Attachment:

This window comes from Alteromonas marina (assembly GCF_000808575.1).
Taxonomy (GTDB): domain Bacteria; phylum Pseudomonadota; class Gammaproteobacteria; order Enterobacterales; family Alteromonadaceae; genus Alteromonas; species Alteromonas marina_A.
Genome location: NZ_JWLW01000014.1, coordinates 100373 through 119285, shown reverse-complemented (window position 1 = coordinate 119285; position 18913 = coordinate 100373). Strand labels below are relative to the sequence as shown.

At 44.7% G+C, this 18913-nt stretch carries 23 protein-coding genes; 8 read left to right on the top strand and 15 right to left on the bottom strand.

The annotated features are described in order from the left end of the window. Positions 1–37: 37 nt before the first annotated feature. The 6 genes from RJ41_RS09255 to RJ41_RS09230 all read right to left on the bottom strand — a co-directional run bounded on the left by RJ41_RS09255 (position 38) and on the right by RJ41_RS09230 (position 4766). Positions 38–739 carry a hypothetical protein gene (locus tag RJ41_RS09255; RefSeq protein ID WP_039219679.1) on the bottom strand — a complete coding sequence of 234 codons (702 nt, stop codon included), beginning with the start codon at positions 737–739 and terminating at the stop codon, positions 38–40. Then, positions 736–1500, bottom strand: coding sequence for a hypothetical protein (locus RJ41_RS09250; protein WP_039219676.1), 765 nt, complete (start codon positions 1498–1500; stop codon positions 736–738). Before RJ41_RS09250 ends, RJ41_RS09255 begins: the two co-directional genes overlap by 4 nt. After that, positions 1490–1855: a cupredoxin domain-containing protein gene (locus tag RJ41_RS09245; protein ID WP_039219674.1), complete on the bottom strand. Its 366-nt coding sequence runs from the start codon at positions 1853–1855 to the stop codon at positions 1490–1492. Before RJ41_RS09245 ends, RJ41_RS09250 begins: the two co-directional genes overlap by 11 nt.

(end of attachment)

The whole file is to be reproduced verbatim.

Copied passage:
This window comes from Alteromonas marina (assembly GCF_000808575.1).
Taxonomy (GTDB): domain Bacteria; phylum Pseudomonadota; class Gammaproteobacteria; order Enterobacterales; family Alteromonadaceae; genus Alteromonas; species Alteromonas marina_A.
Genome location: NZ_JWLW01000014.1, coordinates 100373 through 119285, shown reverse-complemented (window position 1 = coordinate 119285; position 18913 = coordinate 100373). Strand labels below are relative to the sequence as shown.

At 44.7% G+C, this 18913-nt stretch carries 23 protein-coding genes; 8 read left to right on the top strand and 15 right to left on the bottom strand.

The annotated features are described in order from the left end of the window. Positions 1–37: 37 nt before the first annotated feature. The 6 genes from RJ41_RS09255 to RJ41_RS09230 all read right to left on the bottom strand — a co-directional run bounded on the left by RJ41_RS09255 (position 38) and on the right by RJ41_RS09230 (position 4766). Positions 38–739 carry a hypothetical protein gene (locus tag RJ41_RS09255; RefSeq protein ID WP_039219679.1) on the bottom strand — a complete coding sequence of 234 codons (702 nt, stop codon included), beginning with the start codon at positions 737–739 and terminating at the stop codon, positions 38–40. Then, positions 736–1500, bottom strand: coding sequence for a hypothetical protein (locus RJ41_RS09250; protein WP_039219676.1), 765 nt, complete (start codon positions 1498–1500; stop codon positions 736–738). Before RJ41_RS09250 ends, RJ41_RS09255 begins: the two co-directional genes overlap by 4 nt. After that, positions 1490–1855: a cupredoxin domain-containing protein gene (locus tag RJ41_RS09245; protein ID WP_039219674.1), complete on the bottom strand. Its 366-nt coding sequence runs from the start codon at positions 1853–1855 to the stop codon at positions 1490–1492. Before RJ41_RS09245 ends, RJ41_RS09250 begins: the two co-directional genes overlap by 11 nt.